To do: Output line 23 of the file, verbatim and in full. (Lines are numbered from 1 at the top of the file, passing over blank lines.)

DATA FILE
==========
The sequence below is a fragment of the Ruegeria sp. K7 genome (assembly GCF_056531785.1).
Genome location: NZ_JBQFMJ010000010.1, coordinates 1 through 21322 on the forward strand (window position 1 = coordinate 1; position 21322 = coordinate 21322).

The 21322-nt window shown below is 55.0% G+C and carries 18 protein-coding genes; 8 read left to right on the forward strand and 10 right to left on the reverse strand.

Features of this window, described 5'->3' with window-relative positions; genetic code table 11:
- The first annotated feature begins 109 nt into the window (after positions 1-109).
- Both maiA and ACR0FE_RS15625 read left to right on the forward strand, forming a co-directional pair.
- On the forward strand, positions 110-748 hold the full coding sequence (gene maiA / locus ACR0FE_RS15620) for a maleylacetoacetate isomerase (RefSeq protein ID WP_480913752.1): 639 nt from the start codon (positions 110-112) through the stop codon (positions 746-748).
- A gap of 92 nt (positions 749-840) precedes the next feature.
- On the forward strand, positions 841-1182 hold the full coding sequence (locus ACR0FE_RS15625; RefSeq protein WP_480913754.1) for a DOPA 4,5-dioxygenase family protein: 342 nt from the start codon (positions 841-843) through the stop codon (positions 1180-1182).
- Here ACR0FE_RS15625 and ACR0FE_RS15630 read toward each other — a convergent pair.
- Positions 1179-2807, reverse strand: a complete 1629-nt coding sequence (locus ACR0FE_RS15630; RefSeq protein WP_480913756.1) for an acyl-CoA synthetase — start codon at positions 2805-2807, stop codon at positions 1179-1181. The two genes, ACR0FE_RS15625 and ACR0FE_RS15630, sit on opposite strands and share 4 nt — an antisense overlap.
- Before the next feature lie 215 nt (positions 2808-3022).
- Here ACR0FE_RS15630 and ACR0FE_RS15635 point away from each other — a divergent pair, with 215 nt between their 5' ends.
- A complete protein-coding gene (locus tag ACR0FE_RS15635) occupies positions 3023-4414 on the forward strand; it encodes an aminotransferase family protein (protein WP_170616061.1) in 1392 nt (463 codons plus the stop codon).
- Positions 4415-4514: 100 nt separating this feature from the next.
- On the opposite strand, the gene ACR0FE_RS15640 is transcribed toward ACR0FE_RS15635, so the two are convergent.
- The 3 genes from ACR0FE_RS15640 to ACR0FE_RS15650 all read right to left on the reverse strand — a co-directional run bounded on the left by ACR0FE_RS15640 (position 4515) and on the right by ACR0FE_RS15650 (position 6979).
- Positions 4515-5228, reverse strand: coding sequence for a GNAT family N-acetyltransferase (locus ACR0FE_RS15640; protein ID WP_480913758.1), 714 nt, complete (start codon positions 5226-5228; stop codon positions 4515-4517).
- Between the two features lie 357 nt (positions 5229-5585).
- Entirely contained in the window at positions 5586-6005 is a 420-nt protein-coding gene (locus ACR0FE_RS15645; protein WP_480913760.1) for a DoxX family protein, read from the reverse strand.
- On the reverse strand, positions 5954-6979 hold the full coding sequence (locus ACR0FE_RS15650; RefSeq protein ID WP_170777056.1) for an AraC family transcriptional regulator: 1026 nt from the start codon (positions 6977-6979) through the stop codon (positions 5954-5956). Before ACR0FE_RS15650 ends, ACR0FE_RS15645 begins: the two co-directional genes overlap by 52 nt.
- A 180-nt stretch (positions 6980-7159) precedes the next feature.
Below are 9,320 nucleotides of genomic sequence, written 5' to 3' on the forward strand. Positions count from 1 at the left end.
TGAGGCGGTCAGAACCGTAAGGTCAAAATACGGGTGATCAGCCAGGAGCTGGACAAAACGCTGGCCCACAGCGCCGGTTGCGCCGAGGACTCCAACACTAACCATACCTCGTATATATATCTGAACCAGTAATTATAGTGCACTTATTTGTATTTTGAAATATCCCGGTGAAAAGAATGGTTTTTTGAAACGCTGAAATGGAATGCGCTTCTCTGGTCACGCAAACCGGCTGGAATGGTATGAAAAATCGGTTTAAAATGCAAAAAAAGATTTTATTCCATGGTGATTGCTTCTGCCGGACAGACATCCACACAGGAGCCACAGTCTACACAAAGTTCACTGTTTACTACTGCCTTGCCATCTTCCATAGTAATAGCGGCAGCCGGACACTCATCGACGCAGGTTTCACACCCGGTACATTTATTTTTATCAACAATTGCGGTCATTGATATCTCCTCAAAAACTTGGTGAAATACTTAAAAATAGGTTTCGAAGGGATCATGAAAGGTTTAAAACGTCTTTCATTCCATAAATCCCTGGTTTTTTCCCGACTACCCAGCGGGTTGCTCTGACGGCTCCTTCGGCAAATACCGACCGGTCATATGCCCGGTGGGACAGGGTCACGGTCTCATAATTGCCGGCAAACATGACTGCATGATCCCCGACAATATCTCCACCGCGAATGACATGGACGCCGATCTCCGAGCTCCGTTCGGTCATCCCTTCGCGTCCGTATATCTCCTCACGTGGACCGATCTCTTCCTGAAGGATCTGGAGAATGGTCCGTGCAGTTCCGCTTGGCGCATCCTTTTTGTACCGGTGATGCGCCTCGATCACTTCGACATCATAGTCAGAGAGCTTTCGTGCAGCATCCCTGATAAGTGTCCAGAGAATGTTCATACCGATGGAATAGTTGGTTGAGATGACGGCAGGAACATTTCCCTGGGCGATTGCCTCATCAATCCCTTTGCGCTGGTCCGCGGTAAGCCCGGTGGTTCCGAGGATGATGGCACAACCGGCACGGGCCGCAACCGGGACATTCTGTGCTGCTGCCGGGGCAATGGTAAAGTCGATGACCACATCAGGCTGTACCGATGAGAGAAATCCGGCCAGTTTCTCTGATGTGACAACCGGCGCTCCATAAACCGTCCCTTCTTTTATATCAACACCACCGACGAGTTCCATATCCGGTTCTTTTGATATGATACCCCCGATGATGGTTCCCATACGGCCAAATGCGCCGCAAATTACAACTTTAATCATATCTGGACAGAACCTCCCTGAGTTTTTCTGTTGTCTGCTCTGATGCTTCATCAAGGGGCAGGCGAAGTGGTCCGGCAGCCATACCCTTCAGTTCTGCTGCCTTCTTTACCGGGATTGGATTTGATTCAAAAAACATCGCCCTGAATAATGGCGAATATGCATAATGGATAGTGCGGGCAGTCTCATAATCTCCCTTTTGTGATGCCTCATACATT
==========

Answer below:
Below are 9,320 nucleotides of genomic sequence, written 5' to 3' on the forward strand. Positions count from 1 at the left end.